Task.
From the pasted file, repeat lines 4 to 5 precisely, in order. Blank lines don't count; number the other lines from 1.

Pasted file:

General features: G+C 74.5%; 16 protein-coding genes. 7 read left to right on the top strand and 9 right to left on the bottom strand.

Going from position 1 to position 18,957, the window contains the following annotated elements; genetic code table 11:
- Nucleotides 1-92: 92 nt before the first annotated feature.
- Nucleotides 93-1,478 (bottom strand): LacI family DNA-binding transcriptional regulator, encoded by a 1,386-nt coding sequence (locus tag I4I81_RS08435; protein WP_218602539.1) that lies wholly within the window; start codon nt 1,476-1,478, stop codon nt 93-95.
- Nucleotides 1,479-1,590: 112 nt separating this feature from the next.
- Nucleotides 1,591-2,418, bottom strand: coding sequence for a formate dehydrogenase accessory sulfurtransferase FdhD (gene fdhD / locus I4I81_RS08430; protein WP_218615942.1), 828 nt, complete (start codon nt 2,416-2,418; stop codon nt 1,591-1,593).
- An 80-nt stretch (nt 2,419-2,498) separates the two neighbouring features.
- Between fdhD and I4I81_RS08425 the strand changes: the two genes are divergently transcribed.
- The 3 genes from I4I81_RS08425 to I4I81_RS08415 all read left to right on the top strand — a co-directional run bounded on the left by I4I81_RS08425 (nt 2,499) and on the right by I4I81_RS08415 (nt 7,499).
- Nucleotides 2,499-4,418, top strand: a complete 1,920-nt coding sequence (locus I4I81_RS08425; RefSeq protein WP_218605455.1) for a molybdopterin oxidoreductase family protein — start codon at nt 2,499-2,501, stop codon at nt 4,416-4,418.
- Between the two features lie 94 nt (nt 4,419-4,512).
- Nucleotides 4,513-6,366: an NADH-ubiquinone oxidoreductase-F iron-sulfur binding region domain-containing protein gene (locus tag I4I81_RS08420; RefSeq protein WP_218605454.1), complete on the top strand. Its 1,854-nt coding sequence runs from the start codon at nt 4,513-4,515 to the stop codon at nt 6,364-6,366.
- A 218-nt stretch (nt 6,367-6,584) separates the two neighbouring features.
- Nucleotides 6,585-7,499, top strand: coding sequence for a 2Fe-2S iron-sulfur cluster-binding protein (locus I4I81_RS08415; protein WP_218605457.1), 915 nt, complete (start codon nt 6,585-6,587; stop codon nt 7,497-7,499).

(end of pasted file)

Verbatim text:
- Nucleotides 93-1,478 (bottom strand): LacI family DNA-binding transcriptional regulator, encoded by a 1,386-nt coding sequence (locus tag I4I81_RS08435; protein WP_218602539.1) that lies wholly within the window; start codon nt 1,476-1,478, stop codon nt 93-95.
- Nucleotides 1,479-1,590: 112 nt separating this feature from the next.